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Life Science: Session 1

Cells

What is the basic unit of life?

In 1665, a physicist named Robert Hooke used one of the first microscopes to look more closely at the living world. A slice of cork caught his eye. Looking at thousands of tiny chambers, Hooke termed these structures cells because they reminded him of the rooms in a monastery.

Subsequent observations built upon Hooke’s work and led to what is known as the cell theory. The cell theory states the following:

  • All living things are made of cells.
  • Cells are the basic units of structure and function in living things.
  • All cells are produced from existing cells.
Hooke's microscope Cork cells

Hooke's microscope.

Cork cells as seen in an early microscope.

 

How is life organized around cells?

An organism may be characterized as having different levels of organization built around the cell. Unicellular organisms are made up of only one cell, while some multicellular organisms are comprised of trillions of cells. In multicellular organisms, groups of cells sharing similar structure form tissues that carry out a specialized function. Different tissue layers form organs. And separate organs often work together to carry out major bodily functions, such as digestion or circulation. These “teams” of organs are referred to as organ systems. Growth of an organism is the result of an increase in cell size and, in multicellular organisms, an increase in the number of cells.

Levels of organization

Levels of organization.

How are cells alike?

At first it might seem that the cells of such dissimilar creatures as the tiniest bacterium and a great blue whale would be very different. The cells of any organism, however, demonstrate all the characteristics of life: a life span that includes a living beginning, growth, development, reproduction, and death; the constant use of matter and energy; response to changing internal and external conditions; and the presence of DNA.
Although multicellular organisms can have diverse cell types, all cells have certain parts in common (see the interactive cell picture below). All cells are bound by a cell membrane and contain cytoplasm, which is where the cell parts lie. The nucleus of this cell contains the hereditary molecule DNA, which is also found in all cells. And, all cells contain ribosomes, which are so tiny that they can’t be seen in this cell. Ribosomes are structures that are responsible for constructing proteins—the molecules that carry out the instructions contained in DNA.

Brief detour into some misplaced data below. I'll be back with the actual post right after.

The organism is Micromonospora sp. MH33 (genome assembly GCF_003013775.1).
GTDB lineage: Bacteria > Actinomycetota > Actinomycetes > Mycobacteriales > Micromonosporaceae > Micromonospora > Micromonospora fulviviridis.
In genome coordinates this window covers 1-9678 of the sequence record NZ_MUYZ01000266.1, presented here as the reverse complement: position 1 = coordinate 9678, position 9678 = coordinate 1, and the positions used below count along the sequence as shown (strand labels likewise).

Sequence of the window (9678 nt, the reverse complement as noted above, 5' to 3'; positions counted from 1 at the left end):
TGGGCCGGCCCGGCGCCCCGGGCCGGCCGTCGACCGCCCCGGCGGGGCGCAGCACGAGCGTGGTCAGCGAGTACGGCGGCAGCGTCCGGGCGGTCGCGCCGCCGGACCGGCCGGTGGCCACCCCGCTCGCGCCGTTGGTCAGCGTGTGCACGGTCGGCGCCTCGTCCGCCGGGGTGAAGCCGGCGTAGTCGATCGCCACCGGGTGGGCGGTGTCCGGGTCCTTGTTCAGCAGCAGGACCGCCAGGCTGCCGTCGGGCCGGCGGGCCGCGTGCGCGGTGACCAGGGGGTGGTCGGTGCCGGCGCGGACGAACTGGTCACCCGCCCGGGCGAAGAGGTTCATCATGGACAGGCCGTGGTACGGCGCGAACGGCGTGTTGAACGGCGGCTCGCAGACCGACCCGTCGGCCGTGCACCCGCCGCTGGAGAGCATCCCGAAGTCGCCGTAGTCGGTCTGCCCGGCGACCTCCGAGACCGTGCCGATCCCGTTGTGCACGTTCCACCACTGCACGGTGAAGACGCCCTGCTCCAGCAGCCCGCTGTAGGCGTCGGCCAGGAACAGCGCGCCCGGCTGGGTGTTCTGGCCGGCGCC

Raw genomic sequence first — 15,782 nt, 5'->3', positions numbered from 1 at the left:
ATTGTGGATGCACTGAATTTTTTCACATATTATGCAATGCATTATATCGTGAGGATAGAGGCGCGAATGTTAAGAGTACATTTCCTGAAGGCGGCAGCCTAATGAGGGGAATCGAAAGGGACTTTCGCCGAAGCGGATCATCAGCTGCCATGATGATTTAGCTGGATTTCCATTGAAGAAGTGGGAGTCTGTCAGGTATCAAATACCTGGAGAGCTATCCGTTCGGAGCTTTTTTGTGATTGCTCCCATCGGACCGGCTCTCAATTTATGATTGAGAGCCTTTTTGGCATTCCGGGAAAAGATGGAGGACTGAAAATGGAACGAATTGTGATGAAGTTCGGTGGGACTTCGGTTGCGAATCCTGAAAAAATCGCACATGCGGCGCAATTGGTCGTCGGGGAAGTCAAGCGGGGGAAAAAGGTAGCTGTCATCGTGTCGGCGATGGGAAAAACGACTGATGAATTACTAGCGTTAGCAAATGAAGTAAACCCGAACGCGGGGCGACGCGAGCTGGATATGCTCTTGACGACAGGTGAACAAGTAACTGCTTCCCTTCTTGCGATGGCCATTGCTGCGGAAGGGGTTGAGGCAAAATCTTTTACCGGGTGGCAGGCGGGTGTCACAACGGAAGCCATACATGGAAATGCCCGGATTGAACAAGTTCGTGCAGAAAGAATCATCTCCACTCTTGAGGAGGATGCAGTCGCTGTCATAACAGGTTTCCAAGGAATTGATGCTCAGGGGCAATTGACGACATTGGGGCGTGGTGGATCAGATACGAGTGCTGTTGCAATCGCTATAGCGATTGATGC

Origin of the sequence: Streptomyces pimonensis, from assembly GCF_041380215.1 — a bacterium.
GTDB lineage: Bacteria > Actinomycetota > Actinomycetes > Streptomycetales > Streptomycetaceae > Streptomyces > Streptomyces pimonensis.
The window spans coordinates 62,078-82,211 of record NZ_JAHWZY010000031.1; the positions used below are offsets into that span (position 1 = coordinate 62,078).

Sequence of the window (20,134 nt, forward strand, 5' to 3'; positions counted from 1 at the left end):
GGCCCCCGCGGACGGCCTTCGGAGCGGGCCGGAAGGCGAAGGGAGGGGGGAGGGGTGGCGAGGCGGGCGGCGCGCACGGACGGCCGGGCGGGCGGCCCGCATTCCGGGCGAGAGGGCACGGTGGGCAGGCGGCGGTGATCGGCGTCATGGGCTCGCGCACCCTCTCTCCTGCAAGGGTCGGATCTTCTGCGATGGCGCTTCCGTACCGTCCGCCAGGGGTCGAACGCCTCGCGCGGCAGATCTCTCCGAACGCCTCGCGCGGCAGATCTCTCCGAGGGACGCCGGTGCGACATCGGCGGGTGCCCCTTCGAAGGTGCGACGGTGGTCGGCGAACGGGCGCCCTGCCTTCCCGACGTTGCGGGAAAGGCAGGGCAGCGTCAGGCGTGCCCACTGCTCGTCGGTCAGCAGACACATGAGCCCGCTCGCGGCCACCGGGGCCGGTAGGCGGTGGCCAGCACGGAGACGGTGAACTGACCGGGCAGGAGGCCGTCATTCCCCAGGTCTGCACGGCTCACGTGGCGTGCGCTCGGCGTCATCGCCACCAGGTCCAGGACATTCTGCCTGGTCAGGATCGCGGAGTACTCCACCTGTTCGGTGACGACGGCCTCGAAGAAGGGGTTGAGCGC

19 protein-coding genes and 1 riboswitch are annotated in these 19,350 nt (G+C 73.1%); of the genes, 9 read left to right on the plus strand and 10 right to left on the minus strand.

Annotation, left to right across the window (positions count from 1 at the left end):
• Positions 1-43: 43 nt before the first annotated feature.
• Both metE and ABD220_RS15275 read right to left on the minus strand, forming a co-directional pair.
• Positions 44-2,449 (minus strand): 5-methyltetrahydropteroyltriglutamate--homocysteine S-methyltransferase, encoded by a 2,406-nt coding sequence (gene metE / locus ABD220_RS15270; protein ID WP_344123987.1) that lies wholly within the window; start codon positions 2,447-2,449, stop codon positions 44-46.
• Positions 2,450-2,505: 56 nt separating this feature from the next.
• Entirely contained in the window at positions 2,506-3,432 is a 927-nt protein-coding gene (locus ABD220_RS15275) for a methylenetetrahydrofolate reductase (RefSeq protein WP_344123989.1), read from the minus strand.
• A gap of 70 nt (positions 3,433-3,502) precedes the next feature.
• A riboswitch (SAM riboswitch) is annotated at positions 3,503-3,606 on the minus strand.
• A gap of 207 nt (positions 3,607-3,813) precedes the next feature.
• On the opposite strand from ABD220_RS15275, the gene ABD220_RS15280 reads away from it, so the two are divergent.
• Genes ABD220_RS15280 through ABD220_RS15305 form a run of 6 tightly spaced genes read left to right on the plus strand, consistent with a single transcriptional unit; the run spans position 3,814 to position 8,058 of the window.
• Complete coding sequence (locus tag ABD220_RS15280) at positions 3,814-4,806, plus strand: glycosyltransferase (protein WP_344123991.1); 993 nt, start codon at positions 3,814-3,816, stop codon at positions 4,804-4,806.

cytoplasm
Cytoplasm | Nucleus | Cell Membrane

Roll your mouse over the names of the parts to see them in the picture.

How are cells different?

One of the most basic distinctions among life forms involves the cell. In some cells, including those of plants, animals, fungi, and protists, the DNA is contained in a nucleus, which is itself a membrane-enclosed body. Cells that contain a nucleus are called eukaryotic (“true nucleus”) cells, and the organisms with cells of this type are called eukaryotes. Within the cytoplasm of a eukaryotic cell, there are numerous compartmentalized bodies called organelles. Organelles serve specific purposes within the cell, ranging from building proteins to making energy. Different types of organisms may have different sets of organelles. Organisms that photosynthesize, like plants, contain chloroplasts, for example.

There are cells that aren’t as structurally complex as those with a nucleus. Prokaryotic (“before the nucleus”) cells lack a nucleus and organelles. Most single-celled organisms are prokaryotes that are known as bacteria and archaea. Prokaryotes are still capable of performing many of the same types of functions as eukaryotes. These functions occur in the cytoplasm instead of in organelles. In fact, many bacterial and archaeal cells are capable of carrying out very complicated biochemical reactions that allow them to harvest food and/or energy from very unlikely sources, such as pollutants and poisons.

prev: a closer look intro next: organic molecules



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